Astronomers and archaeologists (like Indiana Jones) have a lot in common, as they both look for clues to understand past events. However, while archaeologists have to dig deep underground to find fossils and ruins, all astronomers have to do is look up to the night sky. That's because when we look at objects in the night sky, we are seeing them as they looked when the light they gave off started its long journey across the Universe to us!
This means that each view of the Universe reveals a snapshot of the Universe's history. Take this new picture, for example. It shows the aftermath of a collision between two huge groups of galaxies, which are called galaxy clusters. Following the collision, the galaxy clusters joined together to form what is now called the Musket Ball Cluster. In the picture, astronomers have coloured some parts blue and pink to show where different types of material are found.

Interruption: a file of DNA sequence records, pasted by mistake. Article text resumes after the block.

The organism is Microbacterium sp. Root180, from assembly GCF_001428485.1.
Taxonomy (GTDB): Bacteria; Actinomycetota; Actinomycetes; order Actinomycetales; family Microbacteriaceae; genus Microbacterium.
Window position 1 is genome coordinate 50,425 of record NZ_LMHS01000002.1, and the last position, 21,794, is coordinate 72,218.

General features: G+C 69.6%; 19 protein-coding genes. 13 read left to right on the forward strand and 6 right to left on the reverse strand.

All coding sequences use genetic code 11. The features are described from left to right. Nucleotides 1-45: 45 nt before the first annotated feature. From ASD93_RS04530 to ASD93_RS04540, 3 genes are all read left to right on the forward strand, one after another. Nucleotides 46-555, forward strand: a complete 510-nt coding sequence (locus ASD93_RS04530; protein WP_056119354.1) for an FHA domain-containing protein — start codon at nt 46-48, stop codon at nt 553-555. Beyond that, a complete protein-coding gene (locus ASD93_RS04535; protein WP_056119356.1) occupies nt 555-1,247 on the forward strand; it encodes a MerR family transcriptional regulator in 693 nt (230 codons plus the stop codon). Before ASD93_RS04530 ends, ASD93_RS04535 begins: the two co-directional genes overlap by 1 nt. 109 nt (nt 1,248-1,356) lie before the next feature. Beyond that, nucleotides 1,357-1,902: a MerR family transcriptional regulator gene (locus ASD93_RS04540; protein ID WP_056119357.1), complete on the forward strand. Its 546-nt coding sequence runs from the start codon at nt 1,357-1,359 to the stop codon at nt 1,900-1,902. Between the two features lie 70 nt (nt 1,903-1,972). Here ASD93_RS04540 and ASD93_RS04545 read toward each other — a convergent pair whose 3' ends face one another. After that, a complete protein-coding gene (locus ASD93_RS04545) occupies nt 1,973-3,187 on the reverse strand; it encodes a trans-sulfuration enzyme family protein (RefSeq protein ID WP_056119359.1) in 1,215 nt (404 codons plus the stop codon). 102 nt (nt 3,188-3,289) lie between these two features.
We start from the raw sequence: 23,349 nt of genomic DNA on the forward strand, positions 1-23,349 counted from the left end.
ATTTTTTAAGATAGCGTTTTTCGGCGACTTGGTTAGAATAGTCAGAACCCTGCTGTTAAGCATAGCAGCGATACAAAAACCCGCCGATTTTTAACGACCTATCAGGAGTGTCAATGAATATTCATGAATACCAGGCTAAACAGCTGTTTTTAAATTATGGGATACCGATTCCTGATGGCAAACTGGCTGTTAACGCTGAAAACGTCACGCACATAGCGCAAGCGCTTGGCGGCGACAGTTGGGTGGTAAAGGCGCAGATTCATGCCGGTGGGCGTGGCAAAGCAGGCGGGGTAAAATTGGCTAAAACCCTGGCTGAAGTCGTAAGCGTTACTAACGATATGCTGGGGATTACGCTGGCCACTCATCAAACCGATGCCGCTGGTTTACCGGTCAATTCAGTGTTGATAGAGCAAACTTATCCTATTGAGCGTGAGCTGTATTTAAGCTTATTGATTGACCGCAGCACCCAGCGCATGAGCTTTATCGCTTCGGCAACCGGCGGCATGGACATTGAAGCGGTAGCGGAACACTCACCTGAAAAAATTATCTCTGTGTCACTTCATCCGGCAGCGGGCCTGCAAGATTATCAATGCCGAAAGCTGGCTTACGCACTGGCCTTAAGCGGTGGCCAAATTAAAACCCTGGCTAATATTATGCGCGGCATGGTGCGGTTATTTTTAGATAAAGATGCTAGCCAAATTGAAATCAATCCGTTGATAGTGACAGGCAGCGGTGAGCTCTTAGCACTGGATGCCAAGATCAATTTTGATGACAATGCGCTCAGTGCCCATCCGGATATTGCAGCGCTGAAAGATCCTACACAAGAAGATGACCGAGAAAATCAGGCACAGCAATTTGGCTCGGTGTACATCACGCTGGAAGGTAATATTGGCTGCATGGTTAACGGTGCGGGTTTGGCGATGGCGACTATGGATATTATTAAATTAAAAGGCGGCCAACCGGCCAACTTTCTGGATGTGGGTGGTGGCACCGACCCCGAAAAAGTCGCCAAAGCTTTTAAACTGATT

This isn't the first time that astronomers have spotted a collision of galaxy clusters. However, they only gave astronomers a snapshot of the aftermath of these collisions about 200 million years after impact. But this new picture of the Musket Ball Cluster was taken about 700 million years after the collision.
This will give astronomers important clues about the long-term effects of such huge collisions. For example, astronomers still don't know if the collision of galaxy clusters will help or prevent new stars from forming, or if they have little effect.
Cool fact: The oldest fossils found on Earth are 3.4 billion years old. But the light from the Musket Ball Cluster took a staggering 5.1 billion years to reach us!
This Space Scoop is based on a NASA Chandra release.
Image Credit: X-ray: NASA/CXC/UCDavis/W.Dawson et al; Optical: NASA/STScI/UCDavis/W.Dawson et al.
Do you want to learn more about this topic?
Visit the Chandra field guide or send us your questions in an email: firstname.lastname@example.org
In cooperation with Space Scoop: Bringing news from across the Universe to children all around the world. Universe Awareness and the Chandra X-ray Observatory
|Children & Online Privacy|